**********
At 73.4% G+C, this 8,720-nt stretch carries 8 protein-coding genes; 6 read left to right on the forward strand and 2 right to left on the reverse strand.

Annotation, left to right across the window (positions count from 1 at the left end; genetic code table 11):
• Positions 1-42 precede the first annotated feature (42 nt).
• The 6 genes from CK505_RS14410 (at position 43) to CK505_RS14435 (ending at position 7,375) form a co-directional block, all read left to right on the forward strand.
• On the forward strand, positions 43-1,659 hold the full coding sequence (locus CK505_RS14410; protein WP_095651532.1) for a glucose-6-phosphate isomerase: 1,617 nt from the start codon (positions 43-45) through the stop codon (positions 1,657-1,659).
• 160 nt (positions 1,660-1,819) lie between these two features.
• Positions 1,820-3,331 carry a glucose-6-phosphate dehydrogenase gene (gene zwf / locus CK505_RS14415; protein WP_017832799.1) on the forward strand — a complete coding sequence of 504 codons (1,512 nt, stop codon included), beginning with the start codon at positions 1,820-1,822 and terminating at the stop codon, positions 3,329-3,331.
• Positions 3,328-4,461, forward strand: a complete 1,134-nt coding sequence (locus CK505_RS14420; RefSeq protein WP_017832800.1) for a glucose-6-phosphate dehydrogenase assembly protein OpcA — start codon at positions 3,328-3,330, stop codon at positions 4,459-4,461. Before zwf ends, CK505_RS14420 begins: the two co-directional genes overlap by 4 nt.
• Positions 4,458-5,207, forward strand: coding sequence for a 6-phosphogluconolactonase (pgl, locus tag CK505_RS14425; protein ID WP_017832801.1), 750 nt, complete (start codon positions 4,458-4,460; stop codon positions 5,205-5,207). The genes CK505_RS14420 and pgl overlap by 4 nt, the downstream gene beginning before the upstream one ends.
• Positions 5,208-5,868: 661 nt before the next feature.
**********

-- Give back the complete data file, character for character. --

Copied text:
At 73.4% G+C, this 8,720-nt stretch carries 8 protein-coding genes; 6 read left to right on the forward strand and 2 right to left on the reverse strand.

Annotation, left to right across the window (positions count from 1 at the left end; genetic code table 11):
• Positions 1-42 precede the first annotated feature (42 nt).
• The 6 genes from CK505_RS14410 (at position 43) to CK505_RS14435 (ending at position 7,375) form a co-directional block, all read left to right on the forward strand.
• On the forward strand, positions 43-1,659 hold the full coding sequence (locus CK505_RS14410; protein WP_095651532.1) for a glucose-6-phosphate isomerase: 1,617 nt from the start codon (positions 43-45) through the stop codon (positions 1,657-1,659).
• 160 nt (positions 1,660-1,819) lie between these two features.
• Positions 1,820-3,331 carry a glucose-6-phosphate dehydrogenase gene (gene zwf / locus CK505_RS14415; protein WP_017832799.1) on the forward strand — a complete coding sequence of 504 codons (1,512 nt, stop codon included), beginning with the start codon at positions 1,820-1,822 and terminating at the stop codon, positions 3,329-3,331.
• Positions 3,328-4,461, forward strand: a complete 1,134-nt coding sequence (locus CK505_RS14420; RefSeq protein WP_017832800.1) for a glucose-6-phosphate dehydrogenase assembly protein OpcA — start codon at positions 3,328-3,330, stop codon at positions 4,459-4,461. Before zwf ends, CK505_RS14420 begins: the two co-directional genes overlap by 4 nt.
• Positions 4,458-5,207, forward strand: coding sequence for a 6-phosphogluconolactonase (pgl, locus tag CK505_RS14425; protein ID WP_017832801.1), 750 nt, complete (start codon positions 4,458-4,460; stop codon positions 5,205-5,207). The genes CK505_RS14420 and pgl overlap by 4 nt, the downstream gene beginning before the upstream one ends.
• Positions 5,208-5,868: 661 nt before the next feature.